Study objectives: Evidence suggests that, to maintain treatment effects, nasal continuous positive airway pressure (CPAP) therapy for obstructive sleep apnea (OSA) needs to be used every night. What remains unknown is the nightly duration of use required to normalize functioning. This study, employing probit analyses and piecewise regression to estimate dose-response functions, estimated likelihoods of return to normal levels of sleepiness and daily functioning relative to nightly duration of CPAP.
Design: Multicenter, quasi-experimental study.
Setting: Seven sleep centers in the United States and Canada.
Participants: Patients with severe OSA (total cohort n = 149; the numbers of included participants from 85 - 120, depending on outcome analyzed.)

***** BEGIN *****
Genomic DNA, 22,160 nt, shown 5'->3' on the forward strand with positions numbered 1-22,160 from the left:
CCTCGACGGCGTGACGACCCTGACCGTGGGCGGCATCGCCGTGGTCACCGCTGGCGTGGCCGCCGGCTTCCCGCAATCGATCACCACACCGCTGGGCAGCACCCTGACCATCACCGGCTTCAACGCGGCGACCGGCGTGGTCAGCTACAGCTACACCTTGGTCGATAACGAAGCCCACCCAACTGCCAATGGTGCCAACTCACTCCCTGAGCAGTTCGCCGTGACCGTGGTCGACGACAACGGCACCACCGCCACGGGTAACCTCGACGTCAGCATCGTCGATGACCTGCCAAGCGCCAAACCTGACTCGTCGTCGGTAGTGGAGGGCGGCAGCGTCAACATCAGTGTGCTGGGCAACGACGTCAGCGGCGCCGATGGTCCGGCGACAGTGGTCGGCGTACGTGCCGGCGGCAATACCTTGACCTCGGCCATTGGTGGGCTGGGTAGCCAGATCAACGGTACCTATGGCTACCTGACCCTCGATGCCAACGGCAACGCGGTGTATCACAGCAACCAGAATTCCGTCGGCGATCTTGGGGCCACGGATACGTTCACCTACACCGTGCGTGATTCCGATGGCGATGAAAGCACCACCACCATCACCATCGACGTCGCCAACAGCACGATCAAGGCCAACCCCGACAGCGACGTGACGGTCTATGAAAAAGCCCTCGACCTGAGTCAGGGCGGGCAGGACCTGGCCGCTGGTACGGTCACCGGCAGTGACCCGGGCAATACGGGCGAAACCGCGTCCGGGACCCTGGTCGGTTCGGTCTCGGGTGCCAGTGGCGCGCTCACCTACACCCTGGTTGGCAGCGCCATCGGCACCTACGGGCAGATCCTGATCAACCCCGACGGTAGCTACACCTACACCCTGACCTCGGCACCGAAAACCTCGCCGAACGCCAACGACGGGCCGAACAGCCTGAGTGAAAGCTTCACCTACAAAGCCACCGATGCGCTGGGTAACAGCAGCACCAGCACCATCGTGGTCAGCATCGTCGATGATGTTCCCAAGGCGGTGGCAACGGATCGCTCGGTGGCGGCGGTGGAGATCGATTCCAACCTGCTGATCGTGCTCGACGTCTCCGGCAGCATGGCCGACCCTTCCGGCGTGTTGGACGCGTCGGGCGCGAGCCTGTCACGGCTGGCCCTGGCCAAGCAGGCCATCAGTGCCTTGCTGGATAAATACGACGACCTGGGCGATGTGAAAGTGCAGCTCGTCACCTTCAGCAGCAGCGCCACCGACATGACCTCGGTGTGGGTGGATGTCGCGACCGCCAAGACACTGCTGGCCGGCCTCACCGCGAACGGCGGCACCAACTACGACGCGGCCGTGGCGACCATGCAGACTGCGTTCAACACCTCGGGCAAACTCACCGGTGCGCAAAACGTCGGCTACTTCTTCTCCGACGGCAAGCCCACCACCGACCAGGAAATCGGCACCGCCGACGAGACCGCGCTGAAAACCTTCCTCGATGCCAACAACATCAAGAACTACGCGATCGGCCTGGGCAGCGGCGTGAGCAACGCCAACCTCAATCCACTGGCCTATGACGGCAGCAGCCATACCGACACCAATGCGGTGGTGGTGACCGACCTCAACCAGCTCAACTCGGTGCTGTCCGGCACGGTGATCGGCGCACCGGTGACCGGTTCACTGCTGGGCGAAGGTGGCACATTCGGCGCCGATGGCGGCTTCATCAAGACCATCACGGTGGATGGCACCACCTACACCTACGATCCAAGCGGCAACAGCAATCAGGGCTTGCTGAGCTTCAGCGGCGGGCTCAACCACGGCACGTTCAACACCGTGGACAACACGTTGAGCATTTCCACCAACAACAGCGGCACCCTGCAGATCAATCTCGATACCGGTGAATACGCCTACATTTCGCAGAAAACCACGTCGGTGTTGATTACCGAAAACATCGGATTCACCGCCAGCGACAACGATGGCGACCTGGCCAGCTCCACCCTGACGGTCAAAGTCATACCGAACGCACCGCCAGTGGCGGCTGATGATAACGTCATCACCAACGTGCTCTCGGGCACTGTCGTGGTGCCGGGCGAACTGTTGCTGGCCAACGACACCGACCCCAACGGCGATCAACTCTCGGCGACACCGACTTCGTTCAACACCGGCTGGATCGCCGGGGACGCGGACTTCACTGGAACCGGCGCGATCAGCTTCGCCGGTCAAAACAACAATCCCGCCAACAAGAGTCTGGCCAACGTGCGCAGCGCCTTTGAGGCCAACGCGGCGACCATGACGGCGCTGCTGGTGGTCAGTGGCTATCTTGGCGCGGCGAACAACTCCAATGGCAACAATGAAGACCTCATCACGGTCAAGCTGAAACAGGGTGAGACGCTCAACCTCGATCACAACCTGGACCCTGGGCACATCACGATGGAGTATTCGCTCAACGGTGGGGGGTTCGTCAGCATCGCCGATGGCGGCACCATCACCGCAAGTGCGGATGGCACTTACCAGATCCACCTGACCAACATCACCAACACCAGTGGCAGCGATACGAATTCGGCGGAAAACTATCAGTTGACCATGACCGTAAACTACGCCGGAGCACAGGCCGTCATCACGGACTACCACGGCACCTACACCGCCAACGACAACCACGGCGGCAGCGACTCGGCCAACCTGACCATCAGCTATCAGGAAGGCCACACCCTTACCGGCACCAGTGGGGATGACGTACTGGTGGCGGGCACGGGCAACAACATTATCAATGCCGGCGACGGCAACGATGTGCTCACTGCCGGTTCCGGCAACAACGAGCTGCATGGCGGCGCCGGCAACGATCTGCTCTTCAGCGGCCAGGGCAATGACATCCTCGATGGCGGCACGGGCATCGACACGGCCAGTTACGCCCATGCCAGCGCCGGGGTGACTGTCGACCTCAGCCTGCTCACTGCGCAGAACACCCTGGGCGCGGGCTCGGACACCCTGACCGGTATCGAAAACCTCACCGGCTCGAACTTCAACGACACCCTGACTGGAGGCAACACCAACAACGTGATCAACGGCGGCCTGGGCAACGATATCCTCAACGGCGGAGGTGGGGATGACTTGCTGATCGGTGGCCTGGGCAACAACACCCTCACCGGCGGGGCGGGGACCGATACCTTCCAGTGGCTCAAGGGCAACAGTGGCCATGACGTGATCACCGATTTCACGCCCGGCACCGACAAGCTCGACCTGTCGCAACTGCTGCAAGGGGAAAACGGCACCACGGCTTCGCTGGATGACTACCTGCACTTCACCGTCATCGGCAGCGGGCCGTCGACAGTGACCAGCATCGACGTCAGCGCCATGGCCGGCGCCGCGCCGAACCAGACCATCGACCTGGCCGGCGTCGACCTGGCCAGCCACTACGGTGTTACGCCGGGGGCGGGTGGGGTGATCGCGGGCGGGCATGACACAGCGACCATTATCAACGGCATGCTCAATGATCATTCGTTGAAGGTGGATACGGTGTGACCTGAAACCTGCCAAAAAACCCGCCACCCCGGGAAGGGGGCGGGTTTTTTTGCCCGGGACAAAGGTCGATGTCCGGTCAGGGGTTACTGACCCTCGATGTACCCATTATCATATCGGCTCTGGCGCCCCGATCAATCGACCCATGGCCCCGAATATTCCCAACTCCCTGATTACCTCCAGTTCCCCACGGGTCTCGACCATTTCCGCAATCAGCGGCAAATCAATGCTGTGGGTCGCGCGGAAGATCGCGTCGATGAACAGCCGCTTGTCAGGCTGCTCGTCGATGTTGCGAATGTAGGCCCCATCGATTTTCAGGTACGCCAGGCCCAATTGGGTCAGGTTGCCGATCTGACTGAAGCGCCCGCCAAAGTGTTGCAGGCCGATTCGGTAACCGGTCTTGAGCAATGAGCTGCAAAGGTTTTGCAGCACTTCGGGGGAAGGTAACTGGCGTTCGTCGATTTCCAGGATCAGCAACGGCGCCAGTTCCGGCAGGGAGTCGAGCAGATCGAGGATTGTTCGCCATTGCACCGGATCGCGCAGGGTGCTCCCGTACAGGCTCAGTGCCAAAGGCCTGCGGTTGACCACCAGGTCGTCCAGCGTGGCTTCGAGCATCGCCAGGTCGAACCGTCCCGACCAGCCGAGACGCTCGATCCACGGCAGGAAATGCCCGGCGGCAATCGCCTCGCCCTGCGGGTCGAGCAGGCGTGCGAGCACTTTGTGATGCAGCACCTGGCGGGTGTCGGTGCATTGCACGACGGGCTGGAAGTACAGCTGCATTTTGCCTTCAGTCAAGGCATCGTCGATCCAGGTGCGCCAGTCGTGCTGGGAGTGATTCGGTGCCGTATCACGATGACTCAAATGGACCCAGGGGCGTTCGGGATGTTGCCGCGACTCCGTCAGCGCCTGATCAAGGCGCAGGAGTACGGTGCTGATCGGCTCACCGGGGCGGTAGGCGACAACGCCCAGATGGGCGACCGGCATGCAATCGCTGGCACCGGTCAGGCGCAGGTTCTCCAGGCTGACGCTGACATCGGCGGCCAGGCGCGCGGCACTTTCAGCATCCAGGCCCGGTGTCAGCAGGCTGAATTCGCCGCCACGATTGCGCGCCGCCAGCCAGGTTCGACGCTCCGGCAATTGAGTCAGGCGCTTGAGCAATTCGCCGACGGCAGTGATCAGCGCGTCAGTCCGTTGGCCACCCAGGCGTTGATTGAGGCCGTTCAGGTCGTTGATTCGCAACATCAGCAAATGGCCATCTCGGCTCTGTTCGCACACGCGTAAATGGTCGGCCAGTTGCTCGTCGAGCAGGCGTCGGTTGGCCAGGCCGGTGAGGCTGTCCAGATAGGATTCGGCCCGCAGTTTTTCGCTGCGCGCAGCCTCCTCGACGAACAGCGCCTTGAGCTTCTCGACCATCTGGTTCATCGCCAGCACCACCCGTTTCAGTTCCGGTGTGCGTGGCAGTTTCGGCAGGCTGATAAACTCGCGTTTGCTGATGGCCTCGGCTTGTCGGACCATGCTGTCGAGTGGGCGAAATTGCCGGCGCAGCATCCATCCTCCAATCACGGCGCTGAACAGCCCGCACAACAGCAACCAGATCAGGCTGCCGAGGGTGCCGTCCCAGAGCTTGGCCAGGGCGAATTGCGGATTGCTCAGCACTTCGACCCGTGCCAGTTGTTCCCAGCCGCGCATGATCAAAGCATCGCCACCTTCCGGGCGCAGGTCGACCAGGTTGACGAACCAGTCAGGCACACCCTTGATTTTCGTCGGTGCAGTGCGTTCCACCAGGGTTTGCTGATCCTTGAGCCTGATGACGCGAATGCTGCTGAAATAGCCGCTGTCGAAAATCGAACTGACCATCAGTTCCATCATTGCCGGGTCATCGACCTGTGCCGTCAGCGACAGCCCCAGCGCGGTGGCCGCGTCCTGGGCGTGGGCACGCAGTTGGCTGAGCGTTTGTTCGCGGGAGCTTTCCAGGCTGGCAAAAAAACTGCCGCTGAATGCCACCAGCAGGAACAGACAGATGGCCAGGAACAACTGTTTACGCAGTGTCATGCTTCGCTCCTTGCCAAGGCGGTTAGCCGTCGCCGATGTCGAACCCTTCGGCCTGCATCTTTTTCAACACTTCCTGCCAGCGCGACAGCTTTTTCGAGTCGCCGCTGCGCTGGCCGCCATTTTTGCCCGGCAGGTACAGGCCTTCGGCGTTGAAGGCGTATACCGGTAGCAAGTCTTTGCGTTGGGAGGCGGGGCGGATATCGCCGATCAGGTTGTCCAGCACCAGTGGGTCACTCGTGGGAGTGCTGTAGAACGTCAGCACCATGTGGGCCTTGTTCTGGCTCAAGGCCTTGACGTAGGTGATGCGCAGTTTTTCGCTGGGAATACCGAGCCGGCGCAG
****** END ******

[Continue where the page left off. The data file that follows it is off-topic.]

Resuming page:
Measurements and results: Before treatment and again after 3 months of therapy, participants completed a day of testing that included measures of objective and subjective daytime sleepiness and functional status. There were significant differences in mean nightly CPAP duration between treatment responders and nonresponders across outcomes. Thresholds above which further improvements were less likely relative to nightly duration of CPAP were identified for Epworth Sleepiness Scale score (4 hours), Multiple Sleep Latency Test (6 hours), and Functional Outcomes associated with Sleepiness Questionnaire (7.5 hours). A linear dose-response relationship (P < 0.01) between increased use and achieving normal levels was shown for objective and subjective daytime sleepiness, but only up to 7 hours use for functional status.
Conclusions: Our analyses suggest that a greater percentage of patients will achieve normal functioning with longer nightly CPAP durations, but what constitutes adequate use varies between different outcomes.